Saturday, February 20, 2010

Yerrorism, Redefined

Terrorism, Redefined

WASHINGTON, DC (MASNET) Feb. 20, 2010 - When nearly 200 Internal Revenue Service workers in Austin, Texas reported for work last Thursday, most of them were probably not expecting the experience of being attacked by an airplane that intentionally crashed into their workplace. But that is exactly what happened when Joseph Stack, a mild-mannered and seemingly innocuous engineer, piloted his Cessna aircraft and, in apparent rage, flew it into the downtown office building that housed the IRS office in the city-after setting his own house afire and writing a rambling screed condemning that most American of organizations.

By God's grace, only two persons, including Stack, were killed in the attack, while several others were critically injured. But what is interesting about the media characterizations of the incident is the absence of the word "terrorism" in describing the action.

We are left to wonder: what is Mr. Stack were an Arab Muslim, and not a middle-class Caucasian? What if Islamic literature were found in the remnants of his burned-out house? And what if he attended a local mosque?

Despite the (thankful) absence of massive casualties, the media view of the event should give us all some food for thought. Since "terrorism" is generally defined as violent attacks perpetrated against non-combatants that are motivated by political grievances, it would seem logically that Stack-who had major personal beef with the tax system-might have been, logically, called a terrorist. But he will not be.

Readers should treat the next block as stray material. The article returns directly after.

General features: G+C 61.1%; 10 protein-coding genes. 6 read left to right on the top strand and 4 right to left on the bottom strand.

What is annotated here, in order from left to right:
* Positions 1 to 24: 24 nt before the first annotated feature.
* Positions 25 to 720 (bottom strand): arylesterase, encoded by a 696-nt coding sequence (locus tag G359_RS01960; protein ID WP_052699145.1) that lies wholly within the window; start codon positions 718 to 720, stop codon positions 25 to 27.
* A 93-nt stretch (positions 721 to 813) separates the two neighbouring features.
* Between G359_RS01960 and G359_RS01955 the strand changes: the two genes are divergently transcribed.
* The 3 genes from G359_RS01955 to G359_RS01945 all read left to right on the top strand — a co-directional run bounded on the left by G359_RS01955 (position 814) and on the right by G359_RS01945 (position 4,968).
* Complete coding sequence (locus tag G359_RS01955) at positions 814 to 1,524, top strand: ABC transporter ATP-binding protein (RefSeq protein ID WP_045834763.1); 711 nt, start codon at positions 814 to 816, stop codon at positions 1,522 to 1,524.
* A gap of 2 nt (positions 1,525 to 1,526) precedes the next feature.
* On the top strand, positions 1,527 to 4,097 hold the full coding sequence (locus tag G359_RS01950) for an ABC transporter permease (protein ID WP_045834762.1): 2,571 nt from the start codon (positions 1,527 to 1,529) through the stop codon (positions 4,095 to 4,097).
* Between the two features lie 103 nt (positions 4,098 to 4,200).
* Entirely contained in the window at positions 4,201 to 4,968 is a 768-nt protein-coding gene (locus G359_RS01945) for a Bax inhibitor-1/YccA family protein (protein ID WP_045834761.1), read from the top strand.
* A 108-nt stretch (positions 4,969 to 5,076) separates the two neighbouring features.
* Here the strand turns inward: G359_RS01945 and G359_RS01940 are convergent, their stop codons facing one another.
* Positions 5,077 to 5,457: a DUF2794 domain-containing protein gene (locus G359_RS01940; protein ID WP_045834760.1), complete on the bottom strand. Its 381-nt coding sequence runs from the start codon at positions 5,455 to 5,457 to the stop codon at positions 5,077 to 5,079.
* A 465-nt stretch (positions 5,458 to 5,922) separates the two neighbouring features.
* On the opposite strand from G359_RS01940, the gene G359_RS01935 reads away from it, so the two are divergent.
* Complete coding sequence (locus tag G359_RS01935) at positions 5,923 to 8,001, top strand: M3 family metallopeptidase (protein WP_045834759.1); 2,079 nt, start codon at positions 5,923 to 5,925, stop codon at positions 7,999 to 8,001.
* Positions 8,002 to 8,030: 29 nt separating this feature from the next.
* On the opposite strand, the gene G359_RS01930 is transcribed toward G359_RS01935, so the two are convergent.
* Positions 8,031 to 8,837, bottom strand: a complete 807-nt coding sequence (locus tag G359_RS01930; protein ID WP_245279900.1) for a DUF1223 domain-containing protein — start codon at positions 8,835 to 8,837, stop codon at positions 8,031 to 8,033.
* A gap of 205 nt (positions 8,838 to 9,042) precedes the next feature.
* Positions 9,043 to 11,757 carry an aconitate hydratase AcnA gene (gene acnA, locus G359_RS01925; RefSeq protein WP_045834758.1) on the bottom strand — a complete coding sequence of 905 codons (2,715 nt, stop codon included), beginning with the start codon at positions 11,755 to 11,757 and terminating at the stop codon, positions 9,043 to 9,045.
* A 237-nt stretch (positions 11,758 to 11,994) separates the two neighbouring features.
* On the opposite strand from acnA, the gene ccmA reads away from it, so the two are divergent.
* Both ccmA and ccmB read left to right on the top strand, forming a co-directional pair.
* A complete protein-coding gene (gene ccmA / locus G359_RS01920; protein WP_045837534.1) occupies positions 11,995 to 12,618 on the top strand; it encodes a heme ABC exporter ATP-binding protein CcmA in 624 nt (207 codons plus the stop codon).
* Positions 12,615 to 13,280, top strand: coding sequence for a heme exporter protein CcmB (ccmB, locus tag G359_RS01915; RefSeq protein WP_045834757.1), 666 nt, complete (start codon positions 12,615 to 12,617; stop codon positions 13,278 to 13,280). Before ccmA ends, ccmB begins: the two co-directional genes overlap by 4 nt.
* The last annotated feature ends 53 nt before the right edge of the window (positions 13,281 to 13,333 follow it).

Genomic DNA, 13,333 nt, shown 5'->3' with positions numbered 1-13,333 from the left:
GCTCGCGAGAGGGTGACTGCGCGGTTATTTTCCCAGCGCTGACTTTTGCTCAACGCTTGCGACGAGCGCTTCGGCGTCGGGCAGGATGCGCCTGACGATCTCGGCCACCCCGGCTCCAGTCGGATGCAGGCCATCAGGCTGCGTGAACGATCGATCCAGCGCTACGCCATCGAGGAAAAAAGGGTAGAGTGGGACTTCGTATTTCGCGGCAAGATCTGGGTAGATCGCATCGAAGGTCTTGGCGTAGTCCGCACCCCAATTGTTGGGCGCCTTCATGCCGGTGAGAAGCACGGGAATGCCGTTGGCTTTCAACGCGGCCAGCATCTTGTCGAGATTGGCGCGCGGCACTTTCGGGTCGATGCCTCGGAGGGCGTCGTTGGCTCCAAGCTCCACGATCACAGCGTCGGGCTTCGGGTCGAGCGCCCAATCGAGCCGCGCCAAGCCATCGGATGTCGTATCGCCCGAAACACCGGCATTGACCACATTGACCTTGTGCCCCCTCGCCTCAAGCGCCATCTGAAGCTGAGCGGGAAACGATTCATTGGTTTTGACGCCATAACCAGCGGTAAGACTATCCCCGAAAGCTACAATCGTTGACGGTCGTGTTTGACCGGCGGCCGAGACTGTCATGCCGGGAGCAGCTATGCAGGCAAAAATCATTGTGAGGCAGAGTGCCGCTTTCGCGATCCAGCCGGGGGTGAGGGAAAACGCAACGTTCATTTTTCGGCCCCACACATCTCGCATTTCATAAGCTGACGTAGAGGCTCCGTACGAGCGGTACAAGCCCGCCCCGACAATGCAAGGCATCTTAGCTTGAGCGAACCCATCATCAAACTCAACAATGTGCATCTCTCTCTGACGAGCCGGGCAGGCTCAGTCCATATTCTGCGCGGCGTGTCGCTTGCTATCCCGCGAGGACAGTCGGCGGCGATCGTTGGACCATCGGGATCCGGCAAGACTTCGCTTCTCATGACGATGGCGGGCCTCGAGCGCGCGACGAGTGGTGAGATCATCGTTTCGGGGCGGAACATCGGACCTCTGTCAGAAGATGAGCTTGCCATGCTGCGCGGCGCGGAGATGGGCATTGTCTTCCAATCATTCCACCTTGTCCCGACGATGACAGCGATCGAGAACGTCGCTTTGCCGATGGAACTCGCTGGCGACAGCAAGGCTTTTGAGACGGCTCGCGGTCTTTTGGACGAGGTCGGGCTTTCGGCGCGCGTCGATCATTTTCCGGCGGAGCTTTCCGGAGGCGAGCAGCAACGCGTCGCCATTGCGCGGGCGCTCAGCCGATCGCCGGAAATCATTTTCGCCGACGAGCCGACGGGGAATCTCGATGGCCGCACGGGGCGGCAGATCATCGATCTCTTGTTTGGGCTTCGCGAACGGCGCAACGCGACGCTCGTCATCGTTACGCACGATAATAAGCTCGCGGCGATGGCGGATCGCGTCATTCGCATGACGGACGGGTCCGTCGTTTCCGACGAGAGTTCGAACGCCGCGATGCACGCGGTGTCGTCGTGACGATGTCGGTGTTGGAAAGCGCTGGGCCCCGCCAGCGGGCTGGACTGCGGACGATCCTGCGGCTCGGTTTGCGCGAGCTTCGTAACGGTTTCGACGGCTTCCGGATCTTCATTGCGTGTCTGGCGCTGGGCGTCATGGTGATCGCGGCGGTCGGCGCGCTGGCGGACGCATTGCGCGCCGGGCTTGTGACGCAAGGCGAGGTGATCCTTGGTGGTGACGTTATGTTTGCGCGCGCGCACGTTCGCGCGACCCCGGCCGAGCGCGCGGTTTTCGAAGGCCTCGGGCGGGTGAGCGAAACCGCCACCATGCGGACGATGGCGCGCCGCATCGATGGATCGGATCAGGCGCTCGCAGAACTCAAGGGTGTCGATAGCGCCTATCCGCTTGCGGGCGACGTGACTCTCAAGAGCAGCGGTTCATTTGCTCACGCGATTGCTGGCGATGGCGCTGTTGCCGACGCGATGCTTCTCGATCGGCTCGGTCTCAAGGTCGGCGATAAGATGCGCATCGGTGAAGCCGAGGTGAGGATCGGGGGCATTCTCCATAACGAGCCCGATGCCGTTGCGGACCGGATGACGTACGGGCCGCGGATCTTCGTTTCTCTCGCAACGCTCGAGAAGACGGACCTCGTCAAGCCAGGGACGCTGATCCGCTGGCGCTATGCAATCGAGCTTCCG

And that brings me to my second point. Muslims who merely view pro-Jihadist websites, or who travel to places where violence is part of the social currency of resistance, are routinely surveyed, arrested, and even convicted of "conspiracy" against the State. They don't have to crash planes into buildings ( as the 9-11 criminals did): they are suspect, and convicted in the court of public opinion, not for what they do, but because of the fear of what people assume they might harbor within themselves.

Will the FBI send an investigation team to the late Mr. Stack's church? Or will they monitor his travel and telephone call records or put his widow in an interrogation cell and pump her for information about their associates?

Probably not. Because while murder is an evil no matter who commits it, collective guilt by association seems to be, sadly, something that some groups of people must worry about more than others. Criminality and violence may come in all social identities, but the labeling of acts of violence is an editorial decision.

As a Muslim, I am sorry about the tragedy of Joseph Stack's terrorist attack in Austin, Texas. And equally, for the sake of so many of my coreligionists, I am thankful that he cannot be associated in any way with Islam.

Ibrahim Abdil-Mu'id Ramey

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